From NFOIC: A few state FOIA and local open government news items selected from many of interest that we might or might not have drawn attention to earlier in the week.
While you're at it, be sure to check out State FOIA Friday Archives.
Wisconsin DOJ sets 3 seminars on public records, meetings
MADISON, Wis. — The Wisconsin Department of Justice has scheduled three seminars in October on the state's public records and open meetings laws. Online registration for the free events will open in September. Attorney General J.B. Van Hollen's office recommends registering early because space is limited. The first meeting is Oct. 11 in Madison and the second is Oct. 29 in Waukesha. The third is a webinar done over the Internet on Oct. 31. It is broken into two parts, with the open meetings portion in the morning and the public records law in the afternoon.
California appellate court again says all cops in pepper-spray incident must be named publicly
A state appellate court has ruled in favor of a public records lawsuit by the Sacramento Bee and Los Angeles Times, saying all of the UC Davis Police officers involved in the 2011 pepper-spray incident must be named publicly. This is the third such court ruling, but each time there has been an immediate stay to allow the officers' union a chance to appeal, the Sacramento Bee reports. The union is mulling the decision to appeal to the state supreme court, the Bee and the Times report.
Hanover County Board of Supervisors plans to ask the Virginia General Assembly to modify the state’s open meeting laws
The Hanover County Board of Supervisors plans to ask the Virginia General Assembly to modify the state’s open meeting laws to allow small groups of public officials to meet without notice. Hanover Board Chairman W. Canova Peterson IV has proposed an amendment to the state’s Freedom of Information Act that would allow three or more members to meet and discuss public business without triggering the requirement that the public be notified of the date, time and place.
Letter, petition rip Port of Port Angeles over rehiring
PORT ANGELES — Port of Port Angeles commissioners received a letter this week from a state open government group chastising the commission and offering training on open government laws. They also were presented with a petition to remove Jeff Robb, former port executive director, from his current position as port environmental director. The letter from the Washington Coalition for Open Government, signed by coalition President Toby Nixon, called the commission to task for creating a position for and rehiring Robb after he resigned without public notice or advertising the position.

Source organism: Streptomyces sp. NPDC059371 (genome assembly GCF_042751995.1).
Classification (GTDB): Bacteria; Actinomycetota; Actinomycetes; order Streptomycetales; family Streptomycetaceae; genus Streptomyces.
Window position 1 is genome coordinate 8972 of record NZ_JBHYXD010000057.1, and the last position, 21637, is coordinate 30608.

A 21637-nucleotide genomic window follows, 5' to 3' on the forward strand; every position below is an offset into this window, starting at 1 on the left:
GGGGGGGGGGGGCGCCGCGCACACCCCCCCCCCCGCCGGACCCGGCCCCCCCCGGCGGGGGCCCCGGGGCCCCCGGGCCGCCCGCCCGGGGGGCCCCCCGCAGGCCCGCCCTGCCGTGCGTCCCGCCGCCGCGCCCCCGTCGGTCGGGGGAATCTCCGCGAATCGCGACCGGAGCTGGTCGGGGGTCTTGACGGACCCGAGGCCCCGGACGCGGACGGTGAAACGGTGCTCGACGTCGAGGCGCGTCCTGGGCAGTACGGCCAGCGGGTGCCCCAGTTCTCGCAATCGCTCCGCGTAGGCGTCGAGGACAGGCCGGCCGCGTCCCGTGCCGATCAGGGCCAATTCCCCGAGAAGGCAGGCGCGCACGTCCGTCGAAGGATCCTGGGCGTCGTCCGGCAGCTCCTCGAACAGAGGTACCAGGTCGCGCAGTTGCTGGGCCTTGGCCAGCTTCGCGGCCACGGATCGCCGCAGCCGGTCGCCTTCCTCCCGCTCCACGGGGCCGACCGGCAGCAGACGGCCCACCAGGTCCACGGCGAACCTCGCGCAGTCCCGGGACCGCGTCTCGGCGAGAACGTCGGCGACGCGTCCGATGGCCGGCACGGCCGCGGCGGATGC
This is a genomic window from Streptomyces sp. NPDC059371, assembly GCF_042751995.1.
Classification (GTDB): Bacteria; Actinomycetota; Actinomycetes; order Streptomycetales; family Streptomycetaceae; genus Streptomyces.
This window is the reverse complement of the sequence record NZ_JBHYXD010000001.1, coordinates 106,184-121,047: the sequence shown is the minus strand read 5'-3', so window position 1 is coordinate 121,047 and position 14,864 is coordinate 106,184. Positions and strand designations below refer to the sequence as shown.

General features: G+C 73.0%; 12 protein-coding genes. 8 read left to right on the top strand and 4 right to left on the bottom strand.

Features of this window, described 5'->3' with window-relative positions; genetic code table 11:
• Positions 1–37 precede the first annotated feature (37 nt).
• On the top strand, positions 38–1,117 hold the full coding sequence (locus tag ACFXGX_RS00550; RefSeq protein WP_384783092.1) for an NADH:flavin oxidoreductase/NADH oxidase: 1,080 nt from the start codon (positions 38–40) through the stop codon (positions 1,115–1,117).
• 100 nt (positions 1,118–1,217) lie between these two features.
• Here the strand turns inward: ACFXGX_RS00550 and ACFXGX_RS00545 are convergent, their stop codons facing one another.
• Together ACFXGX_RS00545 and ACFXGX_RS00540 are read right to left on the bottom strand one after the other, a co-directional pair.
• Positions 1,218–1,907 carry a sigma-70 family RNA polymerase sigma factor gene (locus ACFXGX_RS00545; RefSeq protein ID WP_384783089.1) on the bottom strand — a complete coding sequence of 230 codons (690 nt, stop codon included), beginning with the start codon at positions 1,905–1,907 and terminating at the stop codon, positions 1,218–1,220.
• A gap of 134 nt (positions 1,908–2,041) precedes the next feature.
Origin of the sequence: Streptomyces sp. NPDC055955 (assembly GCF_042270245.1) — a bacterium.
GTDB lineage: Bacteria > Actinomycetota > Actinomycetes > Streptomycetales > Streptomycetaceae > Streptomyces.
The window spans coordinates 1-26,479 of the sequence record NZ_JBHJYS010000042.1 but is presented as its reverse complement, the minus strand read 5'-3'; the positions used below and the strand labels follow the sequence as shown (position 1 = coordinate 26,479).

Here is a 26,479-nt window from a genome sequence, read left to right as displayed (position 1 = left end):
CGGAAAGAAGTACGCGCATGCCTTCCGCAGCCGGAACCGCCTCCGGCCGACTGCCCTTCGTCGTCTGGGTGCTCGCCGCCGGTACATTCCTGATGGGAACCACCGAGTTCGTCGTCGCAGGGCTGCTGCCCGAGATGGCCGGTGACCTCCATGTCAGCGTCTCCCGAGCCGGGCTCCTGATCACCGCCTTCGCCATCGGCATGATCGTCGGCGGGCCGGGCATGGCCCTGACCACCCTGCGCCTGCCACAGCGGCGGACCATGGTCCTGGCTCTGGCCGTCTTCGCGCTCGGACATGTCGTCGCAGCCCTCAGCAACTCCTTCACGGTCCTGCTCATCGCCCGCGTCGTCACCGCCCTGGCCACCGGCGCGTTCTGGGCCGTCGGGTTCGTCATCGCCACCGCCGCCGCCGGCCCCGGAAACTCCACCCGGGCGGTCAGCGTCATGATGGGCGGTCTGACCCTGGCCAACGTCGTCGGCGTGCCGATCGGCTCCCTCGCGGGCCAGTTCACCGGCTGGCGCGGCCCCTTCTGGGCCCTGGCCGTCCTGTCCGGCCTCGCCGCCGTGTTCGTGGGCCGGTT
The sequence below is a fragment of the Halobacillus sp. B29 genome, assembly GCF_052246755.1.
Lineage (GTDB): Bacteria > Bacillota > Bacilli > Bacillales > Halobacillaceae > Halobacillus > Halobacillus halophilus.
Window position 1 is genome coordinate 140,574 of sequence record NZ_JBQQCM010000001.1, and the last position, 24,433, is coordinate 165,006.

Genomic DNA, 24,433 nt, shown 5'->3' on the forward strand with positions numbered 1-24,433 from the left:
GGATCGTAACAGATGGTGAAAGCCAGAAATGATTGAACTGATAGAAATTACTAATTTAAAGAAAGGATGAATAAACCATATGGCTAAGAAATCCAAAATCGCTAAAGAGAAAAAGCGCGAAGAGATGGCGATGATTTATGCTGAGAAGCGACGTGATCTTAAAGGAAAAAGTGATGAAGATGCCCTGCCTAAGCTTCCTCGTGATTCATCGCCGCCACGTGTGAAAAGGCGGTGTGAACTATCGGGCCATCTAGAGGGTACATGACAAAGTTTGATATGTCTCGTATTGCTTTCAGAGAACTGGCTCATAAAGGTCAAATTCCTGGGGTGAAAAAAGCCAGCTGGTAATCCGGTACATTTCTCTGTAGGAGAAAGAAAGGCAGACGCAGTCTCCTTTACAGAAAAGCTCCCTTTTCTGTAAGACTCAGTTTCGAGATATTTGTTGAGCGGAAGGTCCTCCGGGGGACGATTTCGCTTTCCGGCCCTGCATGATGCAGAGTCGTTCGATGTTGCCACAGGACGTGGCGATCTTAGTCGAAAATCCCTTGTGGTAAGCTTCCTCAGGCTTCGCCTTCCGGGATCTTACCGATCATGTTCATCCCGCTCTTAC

Making Maryland more transparent
When it comes to accessing public information, the Free State isn't all that free. The law requires state and local government agencies to make records of all kinds available to the public, and although it is allowed certain exceptions, the government is supposed to err on the side of disclosure. But in practice, requests under Maryland's Public Information Act are routinely subject to delays, responses are frequently incomplete and the fees charged for accessing material every Marylander is supposed to have a right to see are often arbitrary and excessive.
The Center for Public Integrity ranks the states on its "corruption risk" — essentially, a measure of the effectiveness of open records, transparency and ethics laws and procedures — and Maryland gets a D-, ranking 40th out of the 50 states. Among its failings is a weak public records law that is even weaker in practice, in part because citizens have no realistic recourse for complaining about delays, denials and prohibitive costs.
Open government in Texas is getting more open thanks to new state laws
Don’t fall off your chair when you hear this, but the Legislature has enacted major changes in how Texans can monitor their local, county and state governments. These changes are for the better for both officials and the public. Texas is the first state in the nation to create a new way to monitor the work and deliberations of government officials. Each government, whether it be city council, school district, county commissioners court or a state agency, is now allowed to create an Internet message board where officials, both elected and appointed, can publicly discuss government business away from officially called meetings.
But there’s one caveat. The public now has a right to listen in, or rather read, what’s being said.
Illinois Appellate Court narrows Attorney General's FOIA opinion on communications on elected officials' private devices
On July 16, 2013, the Appellate Court of Illinois for the Fourth District issued an opinion in City of Champaign v. Madigan, 2013 IL App (4th) 120662, that upheld the Illinois Attorney General's (AG) binding opinion (Public Access Opinion No. 11-006) requiring the City of Champaign to provide certain emails and text messages stored on public officials' private computers and electronic devices in response to a request under the Freedom of Information Act (FOIA).
Importantly, however, the appellate court significantly narrowed the AG's opinion, making clear that emails and text messages stored on public officials' private computers and electronic devices are "public records" only when the communications are sent or received during a public meeting.
Seminar features overview, helpful tips on open government laws
A seminar blending government officials, journalists and private citizens on Wednesday afternoon focused on the high points and intricacies of open records and open meetings laws in Kansas. Topics broached by a panel of experts or audience questions covered technical violations of the Kansas Open Meetings Act to rights and limitations of requestors and custodians of records under the Kansas Open Records Act.